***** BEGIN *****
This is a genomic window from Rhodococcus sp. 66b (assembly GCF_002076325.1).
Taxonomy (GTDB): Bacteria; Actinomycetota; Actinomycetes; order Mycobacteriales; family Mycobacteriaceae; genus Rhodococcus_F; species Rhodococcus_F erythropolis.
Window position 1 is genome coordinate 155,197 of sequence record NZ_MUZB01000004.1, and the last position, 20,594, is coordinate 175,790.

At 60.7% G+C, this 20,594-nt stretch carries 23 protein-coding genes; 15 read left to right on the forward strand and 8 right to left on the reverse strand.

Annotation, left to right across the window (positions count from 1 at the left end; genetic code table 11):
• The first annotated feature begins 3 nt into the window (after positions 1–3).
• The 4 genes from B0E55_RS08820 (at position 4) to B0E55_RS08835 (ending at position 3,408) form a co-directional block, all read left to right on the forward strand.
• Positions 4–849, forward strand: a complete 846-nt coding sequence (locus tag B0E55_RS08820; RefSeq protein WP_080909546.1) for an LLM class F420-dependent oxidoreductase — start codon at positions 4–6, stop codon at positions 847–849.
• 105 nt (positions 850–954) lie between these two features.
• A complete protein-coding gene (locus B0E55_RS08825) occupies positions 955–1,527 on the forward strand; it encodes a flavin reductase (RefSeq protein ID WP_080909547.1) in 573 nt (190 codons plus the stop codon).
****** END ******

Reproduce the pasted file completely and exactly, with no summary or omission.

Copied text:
This is a genomic window from Rhodococcus sp. 66b (assembly GCF_002076325.1).
Taxonomy (GTDB): Bacteria; Actinomycetota; Actinomycetes; order Mycobacteriales; family Mycobacteriaceae; genus Rhodococcus_F; species Rhodococcus_F erythropolis.
Window position 1 is genome coordinate 155,197 of sequence record NZ_MUZB01000004.1, and the last position, 20,594, is coordinate 175,790.

At 60.7% G+C, this 20,594-nt stretch carries 23 protein-coding genes; 15 read left to right on the forward strand and 8 right to left on the reverse strand.

Annotation, left to right across the window (positions count from 1 at the left end; genetic code table 11):
• The first annotated feature begins 3 nt into the window (after positions 1–3).
• The 4 genes from B0E55_RS08820 (at position 4) to B0E55_RS08835 (ending at position 3,408) form a co-directional block, all read left to right on the forward strand.
• Positions 4–849, forward strand: a complete 846-nt coding sequence (locus tag B0E55_RS08820; RefSeq protein WP_080909546.1) for an LLM class F420-dependent oxidoreductase — start codon at positions 4–6, stop codon at positions 847–849.
• 105 nt (positions 850–954) lie between these two features.
• A complete protein-coding gene (locus B0E55_RS08825) occupies positions 955–1,527 on the forward strand; it encodes a flavin reductase (RefSeq protein ID WP_080909547.1) in 573 nt (190 codons plus the stop codon).